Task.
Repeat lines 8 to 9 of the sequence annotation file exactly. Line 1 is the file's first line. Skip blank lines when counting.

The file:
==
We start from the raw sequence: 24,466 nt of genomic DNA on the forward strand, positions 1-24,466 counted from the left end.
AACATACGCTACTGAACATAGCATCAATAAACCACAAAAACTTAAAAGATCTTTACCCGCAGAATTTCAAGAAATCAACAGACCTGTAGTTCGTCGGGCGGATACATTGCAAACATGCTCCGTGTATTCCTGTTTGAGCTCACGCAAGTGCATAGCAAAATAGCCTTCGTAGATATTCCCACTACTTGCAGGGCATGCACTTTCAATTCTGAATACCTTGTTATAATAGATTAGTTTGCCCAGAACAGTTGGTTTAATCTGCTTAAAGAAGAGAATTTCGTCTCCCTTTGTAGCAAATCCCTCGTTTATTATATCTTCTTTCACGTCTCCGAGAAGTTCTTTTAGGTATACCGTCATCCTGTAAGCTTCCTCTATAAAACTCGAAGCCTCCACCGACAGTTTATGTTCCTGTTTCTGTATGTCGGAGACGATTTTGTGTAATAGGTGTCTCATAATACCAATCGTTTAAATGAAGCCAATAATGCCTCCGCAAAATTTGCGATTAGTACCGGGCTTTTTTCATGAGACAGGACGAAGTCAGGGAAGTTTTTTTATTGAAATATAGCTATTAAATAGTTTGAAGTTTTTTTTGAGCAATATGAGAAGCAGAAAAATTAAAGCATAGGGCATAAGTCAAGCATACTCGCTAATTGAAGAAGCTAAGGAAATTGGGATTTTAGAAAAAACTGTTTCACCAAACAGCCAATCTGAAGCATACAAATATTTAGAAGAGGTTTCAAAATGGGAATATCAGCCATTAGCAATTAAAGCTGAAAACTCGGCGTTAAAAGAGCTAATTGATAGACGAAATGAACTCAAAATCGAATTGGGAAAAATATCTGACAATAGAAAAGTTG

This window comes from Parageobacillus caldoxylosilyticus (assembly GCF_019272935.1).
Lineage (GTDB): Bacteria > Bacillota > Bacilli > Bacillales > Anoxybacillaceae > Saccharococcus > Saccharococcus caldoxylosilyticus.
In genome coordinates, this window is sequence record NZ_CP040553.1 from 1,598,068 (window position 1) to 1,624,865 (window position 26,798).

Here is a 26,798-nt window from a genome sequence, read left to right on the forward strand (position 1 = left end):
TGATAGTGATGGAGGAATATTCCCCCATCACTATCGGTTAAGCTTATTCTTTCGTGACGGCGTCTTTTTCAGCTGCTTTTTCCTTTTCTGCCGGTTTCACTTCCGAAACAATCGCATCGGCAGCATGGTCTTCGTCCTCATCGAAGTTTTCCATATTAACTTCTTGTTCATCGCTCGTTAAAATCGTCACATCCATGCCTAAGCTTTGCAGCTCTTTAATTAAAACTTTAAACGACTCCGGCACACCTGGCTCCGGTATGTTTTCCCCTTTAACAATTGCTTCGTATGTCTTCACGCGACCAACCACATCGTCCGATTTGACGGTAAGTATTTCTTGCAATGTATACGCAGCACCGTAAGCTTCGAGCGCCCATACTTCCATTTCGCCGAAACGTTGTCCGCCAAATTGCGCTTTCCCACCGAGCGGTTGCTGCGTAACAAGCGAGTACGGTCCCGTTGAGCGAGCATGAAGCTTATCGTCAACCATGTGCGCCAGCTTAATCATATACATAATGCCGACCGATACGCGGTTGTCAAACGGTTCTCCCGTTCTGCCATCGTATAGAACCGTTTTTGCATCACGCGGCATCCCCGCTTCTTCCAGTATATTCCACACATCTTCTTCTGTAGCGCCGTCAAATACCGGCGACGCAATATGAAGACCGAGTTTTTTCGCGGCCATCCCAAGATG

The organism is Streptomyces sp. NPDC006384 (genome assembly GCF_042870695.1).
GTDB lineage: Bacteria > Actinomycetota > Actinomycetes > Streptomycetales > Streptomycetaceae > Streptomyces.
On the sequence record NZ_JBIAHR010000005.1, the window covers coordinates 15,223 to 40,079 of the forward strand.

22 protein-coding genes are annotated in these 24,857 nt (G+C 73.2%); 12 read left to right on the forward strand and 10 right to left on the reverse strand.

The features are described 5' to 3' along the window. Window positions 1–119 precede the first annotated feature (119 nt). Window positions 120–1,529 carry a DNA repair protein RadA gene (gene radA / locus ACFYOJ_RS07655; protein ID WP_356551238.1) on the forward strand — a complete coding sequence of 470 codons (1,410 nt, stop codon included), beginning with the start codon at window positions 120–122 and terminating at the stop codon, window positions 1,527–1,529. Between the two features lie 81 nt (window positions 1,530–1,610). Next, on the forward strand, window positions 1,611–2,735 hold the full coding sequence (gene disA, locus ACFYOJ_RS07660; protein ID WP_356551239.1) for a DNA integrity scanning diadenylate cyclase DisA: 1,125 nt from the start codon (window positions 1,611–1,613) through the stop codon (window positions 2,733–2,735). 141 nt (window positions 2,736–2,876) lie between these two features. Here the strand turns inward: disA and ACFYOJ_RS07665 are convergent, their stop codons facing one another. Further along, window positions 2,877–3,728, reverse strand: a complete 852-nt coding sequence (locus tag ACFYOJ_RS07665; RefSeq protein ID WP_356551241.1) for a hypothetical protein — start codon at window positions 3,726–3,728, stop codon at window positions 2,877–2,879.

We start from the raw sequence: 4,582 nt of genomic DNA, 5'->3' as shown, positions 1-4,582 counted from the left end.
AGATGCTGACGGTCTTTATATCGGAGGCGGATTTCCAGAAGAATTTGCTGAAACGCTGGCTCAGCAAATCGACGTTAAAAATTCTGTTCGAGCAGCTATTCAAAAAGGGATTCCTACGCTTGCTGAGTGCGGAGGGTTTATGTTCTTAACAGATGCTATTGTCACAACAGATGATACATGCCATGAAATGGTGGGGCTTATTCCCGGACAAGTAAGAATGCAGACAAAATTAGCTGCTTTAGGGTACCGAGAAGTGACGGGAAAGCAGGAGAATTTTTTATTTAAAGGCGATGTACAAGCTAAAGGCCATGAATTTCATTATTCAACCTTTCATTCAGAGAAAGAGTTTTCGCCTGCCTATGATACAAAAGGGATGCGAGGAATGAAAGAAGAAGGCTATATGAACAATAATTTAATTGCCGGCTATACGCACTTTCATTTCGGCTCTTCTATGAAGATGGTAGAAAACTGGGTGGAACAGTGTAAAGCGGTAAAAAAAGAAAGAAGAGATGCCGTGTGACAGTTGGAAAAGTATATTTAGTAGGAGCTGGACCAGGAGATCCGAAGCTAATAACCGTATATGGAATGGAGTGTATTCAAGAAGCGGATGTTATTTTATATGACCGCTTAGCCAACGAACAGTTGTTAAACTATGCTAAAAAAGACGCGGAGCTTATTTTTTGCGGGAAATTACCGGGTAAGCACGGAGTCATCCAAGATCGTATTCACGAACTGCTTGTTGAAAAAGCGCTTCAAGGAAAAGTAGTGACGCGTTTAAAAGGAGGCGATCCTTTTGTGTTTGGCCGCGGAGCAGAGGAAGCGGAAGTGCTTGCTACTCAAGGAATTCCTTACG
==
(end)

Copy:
The organism is Streptomyces sp. NPDC006384 (genome assembly GCF_042870695.1).
GTDB lineage: Bacteria > Actinomycetota > Actinomycetes > Streptomycetales > Streptomycetaceae > Streptomyces.